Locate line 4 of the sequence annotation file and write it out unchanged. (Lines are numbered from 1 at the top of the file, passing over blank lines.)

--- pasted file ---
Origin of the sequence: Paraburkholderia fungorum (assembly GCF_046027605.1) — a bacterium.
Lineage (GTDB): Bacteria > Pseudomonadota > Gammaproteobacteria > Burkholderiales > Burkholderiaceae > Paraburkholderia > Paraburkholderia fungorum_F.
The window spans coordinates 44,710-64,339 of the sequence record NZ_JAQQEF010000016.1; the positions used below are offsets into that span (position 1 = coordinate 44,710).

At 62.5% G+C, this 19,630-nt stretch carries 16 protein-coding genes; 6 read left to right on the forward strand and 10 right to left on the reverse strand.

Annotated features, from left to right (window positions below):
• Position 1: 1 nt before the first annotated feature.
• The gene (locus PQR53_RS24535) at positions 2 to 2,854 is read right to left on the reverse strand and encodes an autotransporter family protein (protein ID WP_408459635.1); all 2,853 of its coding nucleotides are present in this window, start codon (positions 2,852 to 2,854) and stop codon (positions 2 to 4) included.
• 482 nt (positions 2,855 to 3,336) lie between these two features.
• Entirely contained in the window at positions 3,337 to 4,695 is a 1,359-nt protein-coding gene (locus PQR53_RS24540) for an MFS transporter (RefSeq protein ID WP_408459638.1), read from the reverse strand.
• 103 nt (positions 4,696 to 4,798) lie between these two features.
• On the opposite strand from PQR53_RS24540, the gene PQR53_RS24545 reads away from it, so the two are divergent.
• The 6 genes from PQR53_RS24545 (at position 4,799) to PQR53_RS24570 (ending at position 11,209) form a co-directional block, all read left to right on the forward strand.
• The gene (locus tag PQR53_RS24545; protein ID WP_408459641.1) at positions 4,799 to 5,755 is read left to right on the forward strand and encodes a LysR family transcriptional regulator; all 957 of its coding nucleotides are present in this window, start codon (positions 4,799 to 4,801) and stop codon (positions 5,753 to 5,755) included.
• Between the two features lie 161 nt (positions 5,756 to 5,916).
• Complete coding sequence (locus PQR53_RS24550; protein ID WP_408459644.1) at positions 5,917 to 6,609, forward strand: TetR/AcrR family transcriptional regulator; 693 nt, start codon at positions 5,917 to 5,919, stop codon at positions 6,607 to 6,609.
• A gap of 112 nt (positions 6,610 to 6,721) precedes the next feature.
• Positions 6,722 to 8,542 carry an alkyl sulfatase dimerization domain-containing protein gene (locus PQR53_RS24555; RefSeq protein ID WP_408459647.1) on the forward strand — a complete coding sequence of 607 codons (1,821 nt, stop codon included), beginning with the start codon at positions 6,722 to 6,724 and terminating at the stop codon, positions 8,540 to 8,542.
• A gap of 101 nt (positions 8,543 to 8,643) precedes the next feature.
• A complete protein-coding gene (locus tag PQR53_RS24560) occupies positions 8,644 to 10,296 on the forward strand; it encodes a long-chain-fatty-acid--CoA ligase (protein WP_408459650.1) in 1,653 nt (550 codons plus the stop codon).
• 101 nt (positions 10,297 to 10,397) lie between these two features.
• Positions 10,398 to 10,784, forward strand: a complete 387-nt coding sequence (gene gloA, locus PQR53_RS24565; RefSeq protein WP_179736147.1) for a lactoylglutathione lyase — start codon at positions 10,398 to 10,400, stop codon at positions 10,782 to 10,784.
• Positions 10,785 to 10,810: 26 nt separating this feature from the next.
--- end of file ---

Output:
At 62.5% G+C, this 19,630-nt stretch carries 16 protein-coding genes; 6 read left to right on the forward strand and 10 right to left on the reverse strand.